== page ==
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The Eight Auspicious Symbols of Buddhism

Images and What They Mean

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The Eight Auspicious Symbols of Buddhism originated in Indian iconography. In ancient times, many of these same symbols were associated with the coronations of kings. In Buddhist legend, the symbols represent offerings the gods made to the Buddha after his enlightenment.

The symbols can be found in the art of most schools of Buddhism, especially in Tibetan Buddhism. In some monasteries in China the symbols are placed on lotus pedestals in front of statues of the Buddha.

The Eight Auspicious Symbols: The Parasol

Eight Auspicious Symbols: The Parasol
Image courtesy of Osel Shen Phen Ling, copyright by Bob Jacobson

The parasol is a symbol of royal dignity and protection from the heat of the sun. By extension, it represents protection from suffering.

The Eight Auspicious Symbols: Two Golden Fish

Two Fish
Image courtesy of Osel Shen Phen Ling, copyright by Bob Jacobson

The two fish were originally symbolic of the rivers Ganges and Yamuna, but came to represent good fortune in general, for Hindus, Jain and Buddhists. Within Buddhism it also symbolises that living beings who practice the dharma need have no fear to drown in the ocean of suffering, and can freely migrate (chose their rebirth) like fish in the water.

The Eight Auspicious Symbols: The Conch Shell

A Conch Shell
Image courtesy of Osel Shen Phen Ling, copyright by Bob Jacobson

In Asia, the conch has long been used as a battle horn. In the Hindu epic The Mahabharata, the sound of the hero Arjuna's conch terrorized his enemies. In ancient times a white conch also represented the Brahmin caste to Hindus.

In Buddhism, a white conch that coils to the right represents the sound of the Dharma reaching far and wide, awakening beings from ignorance.

The Eight Auspicious Symbols: The Lotus Blossom

The Lotus Blossom
Image courtesy of Osel Shen Phen Ling, copyright by Bob Jacobson

The lotus is rooted in deep mud and its stem grows through murky water. But the blossom rises above the muck and opens in the sun, beautiful and fragrant. In Buddhism, the lotus represents the true nature of beings, who rise through samsara into the beauty and clarity of enlightenment.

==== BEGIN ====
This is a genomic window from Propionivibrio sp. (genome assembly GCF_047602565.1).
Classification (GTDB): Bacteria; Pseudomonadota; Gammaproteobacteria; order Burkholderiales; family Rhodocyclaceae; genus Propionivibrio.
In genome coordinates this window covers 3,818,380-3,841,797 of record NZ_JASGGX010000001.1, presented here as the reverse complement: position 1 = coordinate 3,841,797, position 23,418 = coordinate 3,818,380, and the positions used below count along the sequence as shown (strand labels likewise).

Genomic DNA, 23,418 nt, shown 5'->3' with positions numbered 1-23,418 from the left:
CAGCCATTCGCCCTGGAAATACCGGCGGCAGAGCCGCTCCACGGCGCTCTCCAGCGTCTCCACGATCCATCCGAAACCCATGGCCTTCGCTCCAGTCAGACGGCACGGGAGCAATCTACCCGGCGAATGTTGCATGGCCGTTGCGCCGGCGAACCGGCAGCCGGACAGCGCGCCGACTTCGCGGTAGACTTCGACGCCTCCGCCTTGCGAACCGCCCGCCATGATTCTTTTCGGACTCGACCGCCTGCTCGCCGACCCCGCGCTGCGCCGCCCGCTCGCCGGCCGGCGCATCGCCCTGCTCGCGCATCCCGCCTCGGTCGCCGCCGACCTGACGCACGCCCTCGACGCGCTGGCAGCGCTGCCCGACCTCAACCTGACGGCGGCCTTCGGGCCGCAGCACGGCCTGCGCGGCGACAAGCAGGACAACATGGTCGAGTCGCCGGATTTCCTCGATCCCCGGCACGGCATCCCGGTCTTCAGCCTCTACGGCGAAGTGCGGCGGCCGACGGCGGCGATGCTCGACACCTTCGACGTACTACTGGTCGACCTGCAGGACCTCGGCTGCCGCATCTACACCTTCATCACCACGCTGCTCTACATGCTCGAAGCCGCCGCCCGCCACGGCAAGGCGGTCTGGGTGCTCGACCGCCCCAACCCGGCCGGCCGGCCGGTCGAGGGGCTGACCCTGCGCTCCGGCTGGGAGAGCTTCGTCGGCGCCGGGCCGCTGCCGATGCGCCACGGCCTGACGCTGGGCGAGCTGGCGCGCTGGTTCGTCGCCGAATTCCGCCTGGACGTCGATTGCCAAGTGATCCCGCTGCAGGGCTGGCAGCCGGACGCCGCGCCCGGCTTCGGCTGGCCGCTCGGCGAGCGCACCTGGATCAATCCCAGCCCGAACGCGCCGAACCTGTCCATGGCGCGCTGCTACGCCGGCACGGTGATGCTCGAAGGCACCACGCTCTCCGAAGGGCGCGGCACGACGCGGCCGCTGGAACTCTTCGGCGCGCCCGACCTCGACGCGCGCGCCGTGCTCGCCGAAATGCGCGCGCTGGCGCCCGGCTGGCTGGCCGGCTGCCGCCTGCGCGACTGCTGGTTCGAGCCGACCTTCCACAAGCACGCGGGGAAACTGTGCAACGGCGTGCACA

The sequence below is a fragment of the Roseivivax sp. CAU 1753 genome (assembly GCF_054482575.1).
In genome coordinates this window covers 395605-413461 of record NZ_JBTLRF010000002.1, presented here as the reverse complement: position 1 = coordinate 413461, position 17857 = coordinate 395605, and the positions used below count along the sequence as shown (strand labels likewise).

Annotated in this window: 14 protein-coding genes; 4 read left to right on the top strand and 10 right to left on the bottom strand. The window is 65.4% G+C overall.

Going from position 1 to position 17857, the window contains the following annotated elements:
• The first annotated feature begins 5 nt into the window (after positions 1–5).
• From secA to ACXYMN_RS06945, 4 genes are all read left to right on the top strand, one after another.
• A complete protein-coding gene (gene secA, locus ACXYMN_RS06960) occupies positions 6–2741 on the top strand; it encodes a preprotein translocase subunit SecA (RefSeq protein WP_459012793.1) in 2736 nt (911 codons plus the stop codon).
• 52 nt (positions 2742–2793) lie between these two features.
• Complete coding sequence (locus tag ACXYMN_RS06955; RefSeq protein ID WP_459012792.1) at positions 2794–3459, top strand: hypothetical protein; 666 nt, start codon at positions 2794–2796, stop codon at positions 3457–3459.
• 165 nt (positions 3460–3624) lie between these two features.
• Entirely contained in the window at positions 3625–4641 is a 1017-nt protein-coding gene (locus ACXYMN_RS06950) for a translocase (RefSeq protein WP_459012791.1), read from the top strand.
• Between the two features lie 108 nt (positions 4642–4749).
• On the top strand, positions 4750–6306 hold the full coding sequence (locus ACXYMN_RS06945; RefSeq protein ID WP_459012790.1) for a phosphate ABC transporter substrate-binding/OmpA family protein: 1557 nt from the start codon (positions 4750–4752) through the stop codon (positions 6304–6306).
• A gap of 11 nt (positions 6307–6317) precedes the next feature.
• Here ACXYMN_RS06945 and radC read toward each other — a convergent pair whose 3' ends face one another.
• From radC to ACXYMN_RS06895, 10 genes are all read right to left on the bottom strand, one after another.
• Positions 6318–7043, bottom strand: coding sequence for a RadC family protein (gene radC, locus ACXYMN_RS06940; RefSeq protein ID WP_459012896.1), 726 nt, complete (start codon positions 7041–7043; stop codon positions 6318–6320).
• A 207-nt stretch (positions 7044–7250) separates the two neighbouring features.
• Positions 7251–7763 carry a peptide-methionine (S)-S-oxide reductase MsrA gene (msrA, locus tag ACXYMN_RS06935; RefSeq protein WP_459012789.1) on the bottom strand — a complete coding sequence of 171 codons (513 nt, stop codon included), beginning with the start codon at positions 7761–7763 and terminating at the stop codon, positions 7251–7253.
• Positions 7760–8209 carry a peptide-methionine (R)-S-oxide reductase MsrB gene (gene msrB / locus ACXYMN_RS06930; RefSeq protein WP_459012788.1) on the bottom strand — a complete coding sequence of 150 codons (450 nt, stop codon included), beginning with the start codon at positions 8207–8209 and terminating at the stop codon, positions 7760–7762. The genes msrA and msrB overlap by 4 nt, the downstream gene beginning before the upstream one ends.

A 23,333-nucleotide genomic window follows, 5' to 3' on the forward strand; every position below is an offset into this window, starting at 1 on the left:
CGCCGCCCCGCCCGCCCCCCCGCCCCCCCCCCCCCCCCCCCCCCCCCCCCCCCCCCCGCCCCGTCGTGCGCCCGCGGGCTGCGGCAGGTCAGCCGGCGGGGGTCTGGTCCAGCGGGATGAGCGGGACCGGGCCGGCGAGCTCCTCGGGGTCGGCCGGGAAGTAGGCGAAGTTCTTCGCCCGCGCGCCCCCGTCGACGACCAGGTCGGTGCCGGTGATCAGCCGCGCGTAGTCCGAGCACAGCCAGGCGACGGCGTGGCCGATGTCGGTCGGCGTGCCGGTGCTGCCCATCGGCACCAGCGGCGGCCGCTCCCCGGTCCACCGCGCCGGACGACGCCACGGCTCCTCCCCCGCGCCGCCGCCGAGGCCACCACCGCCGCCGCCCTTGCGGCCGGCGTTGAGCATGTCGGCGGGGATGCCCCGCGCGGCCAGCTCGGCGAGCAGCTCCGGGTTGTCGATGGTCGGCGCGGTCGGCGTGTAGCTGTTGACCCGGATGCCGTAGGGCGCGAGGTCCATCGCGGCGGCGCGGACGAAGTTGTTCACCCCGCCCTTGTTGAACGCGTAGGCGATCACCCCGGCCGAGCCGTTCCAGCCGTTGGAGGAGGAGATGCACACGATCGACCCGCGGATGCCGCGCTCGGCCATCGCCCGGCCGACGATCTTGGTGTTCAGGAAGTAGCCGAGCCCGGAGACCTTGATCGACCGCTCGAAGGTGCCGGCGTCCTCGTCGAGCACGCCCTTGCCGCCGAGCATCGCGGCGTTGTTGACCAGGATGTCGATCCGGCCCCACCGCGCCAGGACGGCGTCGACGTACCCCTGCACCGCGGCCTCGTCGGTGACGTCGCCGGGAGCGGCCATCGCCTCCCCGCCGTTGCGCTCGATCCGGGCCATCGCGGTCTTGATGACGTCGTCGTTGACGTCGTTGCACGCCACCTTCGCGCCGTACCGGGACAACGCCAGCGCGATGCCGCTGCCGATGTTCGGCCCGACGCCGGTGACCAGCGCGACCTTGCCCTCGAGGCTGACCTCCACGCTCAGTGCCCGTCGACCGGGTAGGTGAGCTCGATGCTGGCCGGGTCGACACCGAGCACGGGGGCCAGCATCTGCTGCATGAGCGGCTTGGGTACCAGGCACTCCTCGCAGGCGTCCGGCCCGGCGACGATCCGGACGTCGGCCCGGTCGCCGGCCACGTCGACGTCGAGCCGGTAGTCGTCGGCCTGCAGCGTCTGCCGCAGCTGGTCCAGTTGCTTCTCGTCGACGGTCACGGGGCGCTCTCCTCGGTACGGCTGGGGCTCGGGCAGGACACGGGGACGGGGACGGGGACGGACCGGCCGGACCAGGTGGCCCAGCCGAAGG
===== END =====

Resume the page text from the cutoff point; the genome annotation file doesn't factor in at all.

The color of the lotus also has significance:

  • White: Mental and spiritual purity
  • Red: The heart, compassion and love
  • Blue: Wisdom and control of the senses
  • Pink: The historical Buddha
  • Purple: Mysticism

The Eight Auspicious Symbols: The Banner of Victory

The Banner of Victory
Image courtesy of Osel Shen Phen Ling, copyright by Bob Jacobson

The victory banner signifies the Buddha's victory over the demon Mara and over what Mara represents -- passion, fear of death, pride and lust.

The Eight Auspicious Symbols: The Vase

The Vase
Image courtesy of Osel Shen Phen Ling, copyright by Bob Jacobson

The treasure vase is filled with precious and sacred things, yet no matter how much is taken out, it is always full. It symbolizes long life and prosperity.

The Eight Auspicious Symbols: Dharma Wheel

Dharma Wheel
Image courtesy of Osel Shen Phen Ling, copyright by Bob Jacobson

The Dharma Wheel, also called the dharma-chakra or dhamma chakka, is one of the most well-known symbols of Buddhism. The Wheel has eight spokes, representing the Eightfold Path. According to tradition, the Dharma Wheel was first turned when the Buddha delivered his first sermon after his enlightenment.

The Eight Auspicious Symbols: The Eternal Knot

Eternal Knot
Image courtesy of Osel Shen Phen Ling, copyright by Bob Jacobson
The Eternal Knot, with its lines flowing and entwined in a closed pattern, represents dependent origination and the interrelation of all phenomena. It also signifies cause and effect and the union of compassion and wisdom.

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